Published: 19th January 2018
Creativity can make an engineer smarter, a mathematician sharper and the millennial out-of-the-box: Smriti Irani
Other panelists, Director Madhur Bhandarkar, Designer and Curator Rajeev Sethi and DMK MP M Kanimozhi unanimously agreed that creativity requires encouragement and can't be curbed at school level
In an age of Engineering and Medicine, a little creativity can be the difference between an average engineer and an exceptional one, said Smriti Irani. A mathematician or scientist who mixes up things by also doing a course in music or literature tends to be naturally better equipped in creativity, said the Union I&B and Textile Minister Smriti Irani. The way to get there is through Informal education at home, she said during a panel discussion on whether our Education System encourages Creativity at the ThinkEdu Conclave.
Stressing on how informal education is of utmost importance, especially in a country like India where the family is the biggest influence and educator in this regard, she drew attention to how education away from the classroom is a unique trait that India possesses. "There are studies that have shown that cognitive skills improve when there is a creative input at the formative stage of education. One of the biggest compliments to the Indian school system was education not through textbooks but through informal systems that children were getting from family members," she added.
If you go home and try to learn multiplication tables, your mother may try to teach it to you in a singsong fashion. Now, one might say that it's just a mother's way of teaching numbers, but it's also a very creative method of educating a child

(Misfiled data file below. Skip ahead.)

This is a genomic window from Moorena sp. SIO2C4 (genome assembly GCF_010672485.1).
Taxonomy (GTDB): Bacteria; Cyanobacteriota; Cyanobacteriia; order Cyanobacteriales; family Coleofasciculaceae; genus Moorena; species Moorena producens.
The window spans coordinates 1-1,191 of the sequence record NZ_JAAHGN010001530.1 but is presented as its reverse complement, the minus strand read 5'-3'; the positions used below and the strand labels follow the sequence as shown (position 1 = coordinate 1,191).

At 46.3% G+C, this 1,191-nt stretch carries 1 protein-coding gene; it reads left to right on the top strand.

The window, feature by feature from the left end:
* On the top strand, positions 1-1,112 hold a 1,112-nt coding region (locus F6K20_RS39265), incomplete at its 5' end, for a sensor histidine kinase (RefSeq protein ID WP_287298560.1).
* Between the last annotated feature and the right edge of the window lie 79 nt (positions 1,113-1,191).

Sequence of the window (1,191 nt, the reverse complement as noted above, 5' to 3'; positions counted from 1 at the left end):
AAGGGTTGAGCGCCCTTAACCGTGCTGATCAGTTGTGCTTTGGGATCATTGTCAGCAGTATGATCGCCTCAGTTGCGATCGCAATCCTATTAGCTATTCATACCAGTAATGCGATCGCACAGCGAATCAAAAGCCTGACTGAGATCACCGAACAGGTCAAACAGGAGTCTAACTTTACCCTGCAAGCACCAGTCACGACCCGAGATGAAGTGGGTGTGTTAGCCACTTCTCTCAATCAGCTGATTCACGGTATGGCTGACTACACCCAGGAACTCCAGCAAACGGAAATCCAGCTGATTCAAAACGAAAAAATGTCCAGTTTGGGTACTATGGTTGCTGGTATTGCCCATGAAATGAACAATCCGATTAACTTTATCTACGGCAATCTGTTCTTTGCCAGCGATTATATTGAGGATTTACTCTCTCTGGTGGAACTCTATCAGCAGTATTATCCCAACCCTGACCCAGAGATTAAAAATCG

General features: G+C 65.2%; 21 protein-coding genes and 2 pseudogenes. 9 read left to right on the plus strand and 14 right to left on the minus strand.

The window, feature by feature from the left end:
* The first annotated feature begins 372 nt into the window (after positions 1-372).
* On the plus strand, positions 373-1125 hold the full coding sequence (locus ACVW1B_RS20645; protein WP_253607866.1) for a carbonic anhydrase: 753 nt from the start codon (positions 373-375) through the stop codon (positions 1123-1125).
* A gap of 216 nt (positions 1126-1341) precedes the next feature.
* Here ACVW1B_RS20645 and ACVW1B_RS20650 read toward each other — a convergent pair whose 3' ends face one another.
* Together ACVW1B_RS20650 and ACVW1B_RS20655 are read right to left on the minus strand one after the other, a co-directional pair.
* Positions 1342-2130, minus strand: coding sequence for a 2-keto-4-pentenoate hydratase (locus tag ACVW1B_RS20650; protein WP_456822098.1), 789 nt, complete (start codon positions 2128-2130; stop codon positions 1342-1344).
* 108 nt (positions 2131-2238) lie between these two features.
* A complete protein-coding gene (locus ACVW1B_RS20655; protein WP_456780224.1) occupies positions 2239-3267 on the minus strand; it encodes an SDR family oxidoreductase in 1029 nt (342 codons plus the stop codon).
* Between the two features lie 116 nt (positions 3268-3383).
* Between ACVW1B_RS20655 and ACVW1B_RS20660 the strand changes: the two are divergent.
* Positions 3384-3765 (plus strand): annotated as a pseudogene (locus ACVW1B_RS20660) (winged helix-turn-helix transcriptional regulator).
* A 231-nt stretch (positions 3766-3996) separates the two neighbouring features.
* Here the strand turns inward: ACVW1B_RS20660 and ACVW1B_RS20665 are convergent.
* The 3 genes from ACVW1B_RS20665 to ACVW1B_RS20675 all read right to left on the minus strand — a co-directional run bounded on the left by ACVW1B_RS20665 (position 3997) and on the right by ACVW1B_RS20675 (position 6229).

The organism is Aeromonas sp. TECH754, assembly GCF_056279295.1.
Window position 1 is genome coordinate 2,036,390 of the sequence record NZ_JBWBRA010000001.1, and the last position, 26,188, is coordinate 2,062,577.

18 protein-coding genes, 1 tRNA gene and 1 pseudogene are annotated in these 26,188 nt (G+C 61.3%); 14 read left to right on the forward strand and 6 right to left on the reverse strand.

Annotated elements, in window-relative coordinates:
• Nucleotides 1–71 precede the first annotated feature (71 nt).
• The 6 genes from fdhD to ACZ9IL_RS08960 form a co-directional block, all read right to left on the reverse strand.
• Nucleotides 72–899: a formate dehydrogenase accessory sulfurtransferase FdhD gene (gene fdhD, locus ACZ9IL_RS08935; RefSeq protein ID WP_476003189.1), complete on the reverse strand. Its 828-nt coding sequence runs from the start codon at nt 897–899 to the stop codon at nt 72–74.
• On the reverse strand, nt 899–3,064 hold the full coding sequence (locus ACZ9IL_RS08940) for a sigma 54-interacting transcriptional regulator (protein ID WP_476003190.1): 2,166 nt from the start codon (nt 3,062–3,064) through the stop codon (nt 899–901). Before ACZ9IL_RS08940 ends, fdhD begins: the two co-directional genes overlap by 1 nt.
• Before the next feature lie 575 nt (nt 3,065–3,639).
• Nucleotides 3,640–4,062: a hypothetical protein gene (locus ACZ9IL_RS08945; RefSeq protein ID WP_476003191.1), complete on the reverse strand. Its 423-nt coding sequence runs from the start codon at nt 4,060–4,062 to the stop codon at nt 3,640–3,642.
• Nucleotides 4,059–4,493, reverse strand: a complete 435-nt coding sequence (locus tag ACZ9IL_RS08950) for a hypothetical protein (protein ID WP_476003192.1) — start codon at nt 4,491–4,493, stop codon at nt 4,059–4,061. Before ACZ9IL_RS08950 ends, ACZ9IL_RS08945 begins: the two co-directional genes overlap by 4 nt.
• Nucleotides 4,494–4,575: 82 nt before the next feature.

Smriti Irani, Union I&B and Textile Minister
Creative methods of teaching are first seen at home, in an informal setting far away from classrooms and blackboards. The family influences creativity in comfortable settings by fusing innovative methods with lessons, she said.
She re-emphasised how family is the crucial piece of the education jigsaw and how encouraging creativity at home can help individuals a long way down the line. "We also need creative processes at a community level. This has nothing to do with the school system but has everything to do with the family. My diction today, for which I often get rapped by Prabhu Chawla, was developed because my grandfather would make me stand and recite either an essay or a poem or read the newspaper. The issue is how many of us today take that time to spend time with our child today? That is the moot question. The biggest influence is our family. If you want to learn dialogue and deliberation, you must spend time with your elders and your families," she continued.
The other panelists, including Director Madhur Bhandarkar, Designer and Curator Rajeev Sethi and DMK MP M Kanimozhi unanimously agreed that creativity requires encouragement and must not be curbed at the school level.
Blossom: Kanimozhi said that schools and educational institutions need to adopt a more student-centric approach and allow kids to explore and taste the fruits of informal education
"The education system must allow you the freedom to blossom into a creative person. There must be room for dialogue but more importantly educational institutes have to allow the student creative freedom and thought. That is what is most important — the student's growth," she said.
Right to the reel: Director Madhur Bhandarkare expressed displeasure over the common habit to pick and choose creativity to suit sentiments and ideologies
Director Madhur Bhandarkar, who is a school dropout, said that clamping down on an individual's creativity went against the freedom of growth and strongly believed in the vital role creative freedom plays in shaping thoughts and opinions.
Curator and Designer Rajeev Sethi touched upon the need to touch upon topics often closed off, including the use of native or folk arts and methods to impart knowledge and creativity.